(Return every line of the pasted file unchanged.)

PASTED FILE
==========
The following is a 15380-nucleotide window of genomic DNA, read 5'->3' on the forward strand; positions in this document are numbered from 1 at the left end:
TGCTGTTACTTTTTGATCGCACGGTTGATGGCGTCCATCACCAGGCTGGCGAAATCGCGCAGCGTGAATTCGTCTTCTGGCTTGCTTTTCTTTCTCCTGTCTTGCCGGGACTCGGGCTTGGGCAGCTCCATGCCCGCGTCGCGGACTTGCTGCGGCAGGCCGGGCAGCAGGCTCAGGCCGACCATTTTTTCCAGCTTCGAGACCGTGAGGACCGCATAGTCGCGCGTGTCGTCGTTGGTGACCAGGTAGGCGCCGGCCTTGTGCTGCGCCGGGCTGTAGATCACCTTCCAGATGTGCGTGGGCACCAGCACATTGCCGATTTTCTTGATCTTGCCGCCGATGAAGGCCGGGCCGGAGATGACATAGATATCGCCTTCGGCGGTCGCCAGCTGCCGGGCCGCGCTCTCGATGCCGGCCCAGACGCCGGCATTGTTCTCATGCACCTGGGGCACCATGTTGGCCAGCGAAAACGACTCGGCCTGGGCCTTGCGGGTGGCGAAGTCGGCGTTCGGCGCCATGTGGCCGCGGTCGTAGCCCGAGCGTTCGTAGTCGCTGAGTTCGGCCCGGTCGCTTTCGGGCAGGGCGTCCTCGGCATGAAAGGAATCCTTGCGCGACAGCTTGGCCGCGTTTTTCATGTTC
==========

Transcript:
The following is a 15380-nucleotide window of genomic DNA, read 5'->3' on the forward strand; positions in this document are numbered from 1 at the left end:
TGCTGTTACTTTTTGATCGCACGGTTGATGGCGTCCATCACCAGGCTGGCGAAATCGCGCAGCGTGAATTCGTCTTCTGGCTTGCTTTTCTTTCTCCTGTCTTGCCGGGACTCGGGCTTGGGCAGCTCCATGCCCGCGTCGCGGACTTGCTGCGGCAGGCCGGGCAGCAGGCTCAGGCCGACCATTTTTTCCAGCTTCGAGACCGTGAGGACCGCATAGTCGCGCGTGTCGTCGTTGGTGACCAGGTAGGCGCCGGCCTTGTGCTGCGCCGGGCTGTAGATCACCTTCCAGATGTGCGTGGGCACCAGCACATTGCCGATTTTCTTGATCTTGCCGCCGATGAAGGCCGGGCCGGAGATGACATAGATATCGCCTTCGGCGGTCGCCAGCTGCCGGGCCGCGCTCTCGATGCCGGCCCAGACGCCGGCATTGTTCTCATGCACCTGGGGCACCATGTTGGCCAGCGAAAACGACTCGGCCTGGGCCTTGCGGGTGGCGAAGTCGGCGTTCGGCGCCATGTGGCCGCGGTCGTAGCCCGAGCGTTCGTAGTCGCTGAGTTCGGCCCGGTCGCTTTCGGGCAGGGCGTCCTCGGCATGAAAGGAATCCTTGCGCGACAGCTTGGCCGCGTTTTTCATGTTC